An immunotherapy approach has shown to be safe and successful in halting type 1 diabetes, according to a new study.
When this new treatment from UK researchers was tested, newly-diagnosed patients had no need to increase their insulin levels and there were no signs of further beta cell damage.
“We’re looking at a drug that could be usable in five to 10 years, if everything goes well,” said study author Mark Peakma, from King’s College London.
The immunotherapy approach involves injecting a person’s blood with proinsulin, a molecule produced by insulin-producing beta cells that is then turned into insulin.
Type 1 diabetes is characterised by the immune system mistakenly conducting T cells to attack these beta cells, but proinsulin helps to create fragments which stop this attack. Consequently, more proinsulin can be made.
Twenty-one people with type 1 diabetes diagnosed within the past 100 days were given the treatment, while eight others without diabetes were given placebo. Both groups received injections every few weeks for six months.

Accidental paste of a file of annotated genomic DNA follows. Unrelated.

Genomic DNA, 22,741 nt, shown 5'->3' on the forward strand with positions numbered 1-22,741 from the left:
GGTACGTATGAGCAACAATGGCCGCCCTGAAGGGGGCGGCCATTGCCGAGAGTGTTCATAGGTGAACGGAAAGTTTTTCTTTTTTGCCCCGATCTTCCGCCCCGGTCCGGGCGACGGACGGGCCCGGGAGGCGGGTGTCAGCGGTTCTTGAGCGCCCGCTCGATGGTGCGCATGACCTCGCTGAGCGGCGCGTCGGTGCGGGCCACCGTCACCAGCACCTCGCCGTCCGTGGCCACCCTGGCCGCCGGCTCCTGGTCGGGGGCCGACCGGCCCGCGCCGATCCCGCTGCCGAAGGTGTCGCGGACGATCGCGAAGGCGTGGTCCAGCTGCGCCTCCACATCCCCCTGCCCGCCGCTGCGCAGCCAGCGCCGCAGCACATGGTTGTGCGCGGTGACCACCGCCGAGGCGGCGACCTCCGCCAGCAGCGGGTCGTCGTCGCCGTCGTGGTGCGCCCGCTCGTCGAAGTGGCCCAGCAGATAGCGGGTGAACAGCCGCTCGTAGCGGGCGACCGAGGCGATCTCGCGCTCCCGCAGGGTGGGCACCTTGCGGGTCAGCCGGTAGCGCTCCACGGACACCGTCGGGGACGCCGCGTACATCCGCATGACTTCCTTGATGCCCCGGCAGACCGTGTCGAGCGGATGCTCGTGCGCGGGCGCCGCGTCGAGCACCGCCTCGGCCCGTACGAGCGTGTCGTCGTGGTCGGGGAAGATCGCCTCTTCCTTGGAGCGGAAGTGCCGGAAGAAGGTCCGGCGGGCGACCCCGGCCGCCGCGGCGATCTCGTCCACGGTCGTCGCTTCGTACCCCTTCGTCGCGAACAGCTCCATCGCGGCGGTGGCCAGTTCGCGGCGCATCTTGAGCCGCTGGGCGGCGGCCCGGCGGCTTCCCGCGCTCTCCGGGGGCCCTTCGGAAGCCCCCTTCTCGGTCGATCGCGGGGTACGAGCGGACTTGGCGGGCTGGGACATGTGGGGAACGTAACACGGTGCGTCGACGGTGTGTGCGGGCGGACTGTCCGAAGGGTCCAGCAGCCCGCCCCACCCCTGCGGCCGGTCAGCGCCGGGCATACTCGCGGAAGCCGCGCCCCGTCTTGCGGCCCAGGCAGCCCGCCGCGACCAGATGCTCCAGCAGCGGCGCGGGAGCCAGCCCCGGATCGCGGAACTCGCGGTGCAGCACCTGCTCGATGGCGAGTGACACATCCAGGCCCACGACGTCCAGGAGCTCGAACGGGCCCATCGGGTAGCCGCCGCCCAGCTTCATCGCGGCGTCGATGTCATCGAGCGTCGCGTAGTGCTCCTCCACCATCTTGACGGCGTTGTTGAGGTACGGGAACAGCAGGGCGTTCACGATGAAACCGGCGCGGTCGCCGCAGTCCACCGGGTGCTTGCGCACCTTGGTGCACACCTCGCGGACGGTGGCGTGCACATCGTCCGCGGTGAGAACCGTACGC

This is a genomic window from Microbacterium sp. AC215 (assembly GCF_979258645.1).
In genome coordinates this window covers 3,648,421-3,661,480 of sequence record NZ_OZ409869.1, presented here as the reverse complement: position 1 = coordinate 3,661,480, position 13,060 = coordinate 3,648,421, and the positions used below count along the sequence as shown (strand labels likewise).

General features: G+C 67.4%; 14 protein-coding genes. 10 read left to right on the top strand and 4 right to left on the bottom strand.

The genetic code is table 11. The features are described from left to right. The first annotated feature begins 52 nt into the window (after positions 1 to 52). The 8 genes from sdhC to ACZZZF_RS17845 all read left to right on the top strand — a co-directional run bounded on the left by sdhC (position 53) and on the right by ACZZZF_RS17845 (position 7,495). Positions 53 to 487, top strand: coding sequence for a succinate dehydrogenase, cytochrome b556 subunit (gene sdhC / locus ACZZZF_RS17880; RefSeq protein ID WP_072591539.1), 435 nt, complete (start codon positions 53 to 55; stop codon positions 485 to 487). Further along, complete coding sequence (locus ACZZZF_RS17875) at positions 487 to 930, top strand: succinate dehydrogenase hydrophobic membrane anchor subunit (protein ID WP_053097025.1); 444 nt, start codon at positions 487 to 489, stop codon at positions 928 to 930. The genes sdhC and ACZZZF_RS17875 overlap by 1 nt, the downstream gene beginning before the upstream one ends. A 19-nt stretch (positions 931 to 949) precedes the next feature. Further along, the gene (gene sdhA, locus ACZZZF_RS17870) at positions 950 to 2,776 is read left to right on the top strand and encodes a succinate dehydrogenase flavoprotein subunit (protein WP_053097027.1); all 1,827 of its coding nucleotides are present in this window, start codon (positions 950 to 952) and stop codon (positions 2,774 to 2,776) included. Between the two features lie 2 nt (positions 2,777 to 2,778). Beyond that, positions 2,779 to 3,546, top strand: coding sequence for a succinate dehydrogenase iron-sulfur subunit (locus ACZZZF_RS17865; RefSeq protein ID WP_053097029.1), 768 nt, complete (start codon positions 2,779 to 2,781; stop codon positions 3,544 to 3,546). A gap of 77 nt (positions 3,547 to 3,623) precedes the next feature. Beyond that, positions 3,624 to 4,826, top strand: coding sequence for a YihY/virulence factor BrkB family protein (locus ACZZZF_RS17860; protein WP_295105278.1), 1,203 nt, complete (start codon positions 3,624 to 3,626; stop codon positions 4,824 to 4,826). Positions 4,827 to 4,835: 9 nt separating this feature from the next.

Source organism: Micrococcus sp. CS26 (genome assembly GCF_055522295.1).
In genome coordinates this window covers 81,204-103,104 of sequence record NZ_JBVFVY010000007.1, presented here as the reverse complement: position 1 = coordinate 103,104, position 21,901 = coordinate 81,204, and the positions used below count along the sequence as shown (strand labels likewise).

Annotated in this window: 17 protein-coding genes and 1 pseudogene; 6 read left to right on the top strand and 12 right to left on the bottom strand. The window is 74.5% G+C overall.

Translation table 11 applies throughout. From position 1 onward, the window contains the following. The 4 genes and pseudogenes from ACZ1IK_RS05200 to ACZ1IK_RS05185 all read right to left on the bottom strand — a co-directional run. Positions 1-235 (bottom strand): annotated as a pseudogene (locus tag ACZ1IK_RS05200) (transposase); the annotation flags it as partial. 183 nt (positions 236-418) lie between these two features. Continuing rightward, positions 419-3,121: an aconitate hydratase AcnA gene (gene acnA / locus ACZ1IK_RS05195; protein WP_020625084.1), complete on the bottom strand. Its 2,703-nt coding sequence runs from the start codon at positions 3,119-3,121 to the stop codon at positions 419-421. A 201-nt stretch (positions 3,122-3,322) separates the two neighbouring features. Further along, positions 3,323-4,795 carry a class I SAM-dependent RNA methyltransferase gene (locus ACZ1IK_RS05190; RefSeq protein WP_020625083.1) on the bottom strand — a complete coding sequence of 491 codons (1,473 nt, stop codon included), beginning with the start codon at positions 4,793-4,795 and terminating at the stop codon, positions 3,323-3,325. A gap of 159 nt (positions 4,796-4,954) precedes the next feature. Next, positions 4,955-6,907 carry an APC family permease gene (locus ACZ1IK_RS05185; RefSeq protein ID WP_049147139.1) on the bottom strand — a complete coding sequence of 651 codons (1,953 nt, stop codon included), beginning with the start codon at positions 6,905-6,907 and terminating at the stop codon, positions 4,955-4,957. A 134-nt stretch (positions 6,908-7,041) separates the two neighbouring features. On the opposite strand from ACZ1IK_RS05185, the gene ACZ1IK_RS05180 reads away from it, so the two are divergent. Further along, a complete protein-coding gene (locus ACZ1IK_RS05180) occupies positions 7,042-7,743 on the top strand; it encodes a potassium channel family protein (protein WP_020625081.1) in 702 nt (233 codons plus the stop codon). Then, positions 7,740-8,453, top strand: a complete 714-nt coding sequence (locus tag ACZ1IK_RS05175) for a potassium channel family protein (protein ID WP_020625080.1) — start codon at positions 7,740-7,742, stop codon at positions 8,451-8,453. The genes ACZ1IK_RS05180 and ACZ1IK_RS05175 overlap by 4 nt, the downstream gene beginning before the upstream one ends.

One year after the study began the placebo group had increased their injected insulin doses by an average of 50 per cent. However, those in the immunotherapy group had no such rises, no adverse reactions, and no accelerated beta cell damage.
Researchers hope the drug could be given to children with newly-diagnosed type 1 diabetes, and to those with a higher risk of the condition.
Study author Andrew Hattersley, University of Exeter, said: “The fact that this small study, designed to assess safety, suggests there may be a beneficial outcome is exciting, as we desperately need safe immune interventions that can prevent the decline of the patient’s own insulin secretion in type 1 diabetes.”
The findings appear online in the journal Science Translational Medicine.

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